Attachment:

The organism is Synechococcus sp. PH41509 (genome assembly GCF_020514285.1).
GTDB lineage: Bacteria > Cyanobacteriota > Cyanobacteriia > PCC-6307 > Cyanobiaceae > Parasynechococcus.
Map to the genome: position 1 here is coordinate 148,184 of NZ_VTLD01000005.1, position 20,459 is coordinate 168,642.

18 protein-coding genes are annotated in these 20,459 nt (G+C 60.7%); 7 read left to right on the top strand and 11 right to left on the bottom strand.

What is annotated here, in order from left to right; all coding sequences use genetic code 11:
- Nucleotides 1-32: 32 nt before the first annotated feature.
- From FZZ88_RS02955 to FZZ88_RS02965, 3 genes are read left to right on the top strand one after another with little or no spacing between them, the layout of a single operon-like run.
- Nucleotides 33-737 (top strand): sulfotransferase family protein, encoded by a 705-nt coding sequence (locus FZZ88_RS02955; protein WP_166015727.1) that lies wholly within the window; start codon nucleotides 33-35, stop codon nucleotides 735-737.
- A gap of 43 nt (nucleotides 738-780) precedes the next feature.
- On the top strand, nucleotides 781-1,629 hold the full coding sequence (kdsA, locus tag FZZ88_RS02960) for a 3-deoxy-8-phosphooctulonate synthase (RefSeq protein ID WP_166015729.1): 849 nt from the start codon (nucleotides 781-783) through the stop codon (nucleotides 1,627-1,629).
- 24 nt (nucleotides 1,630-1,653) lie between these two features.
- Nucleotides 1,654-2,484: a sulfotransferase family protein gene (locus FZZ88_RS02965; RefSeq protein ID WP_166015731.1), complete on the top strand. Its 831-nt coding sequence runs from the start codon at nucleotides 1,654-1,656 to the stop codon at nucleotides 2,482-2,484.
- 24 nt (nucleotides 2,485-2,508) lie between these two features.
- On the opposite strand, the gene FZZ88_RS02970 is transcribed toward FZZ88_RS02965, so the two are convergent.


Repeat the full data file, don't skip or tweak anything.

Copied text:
The organism is Synechococcus sp. PH41509 (genome assembly GCF_020514285.1).
GTDB lineage: Bacteria > Cyanobacteriota > Cyanobacteriia > PCC-6307 > Cyanobiaceae > Parasynechococcus.
Map to the genome: position 1 here is coordinate 148,184 of NZ_VTLD01000005.1, position 20,459 is coordinate 168,642.

18 protein-coding genes are annotated in these 20,459 nt (G+C 60.7%); 7 read left to right on the top strand and 11 right to left on the bottom strand.

What is annotated here, in order from left to right; all coding sequences use genetic code 11:
- Nucleotides 1-32: 32 nt before the first annotated feature.
- From FZZ88_RS02955 to FZZ88_RS02965, 3 genes are read left to right on the top strand one after another with little or no spacing between them, the layout of a single operon-like run.
- Nucleotides 33-737 (top strand): sulfotransferase family protein, encoded by a 705-nt coding sequence (locus FZZ88_RS02955; protein WP_166015727.1) that lies wholly within the window; start codon nucleotides 33-35, stop codon nucleotides 735-737.
- A gap of 43 nt (nucleotides 738-780) precedes the next feature.
- On the top strand, nucleotides 781-1,629 hold the full coding sequence (kdsA, locus tag FZZ88_RS02960) for a 3-deoxy-8-phosphooctulonate synthase (RefSeq protein ID WP_166015729.1): 849 nt from the start codon (nucleotides 781-783) through the stop codon (nucleotides 1,627-1,629).
- 24 nt (nucleotides 1,630-1,653) lie between these two features.
- Nucleotides 1,654-2,484: a sulfotransferase family protein gene (locus FZZ88_RS02965; RefSeq protein ID WP_166015731.1), complete on the top strand. Its 831-nt coding sequence runs from the start codon at nucleotides 1,654-1,656 to the stop codon at nucleotides 2,482-2,484.
- 24 nt (nucleotides 2,485-2,508) lie between these two features.
- On the opposite strand, the gene FZZ88_RS02970 is transcribed toward FZZ88_RS02965, so the two are convergent.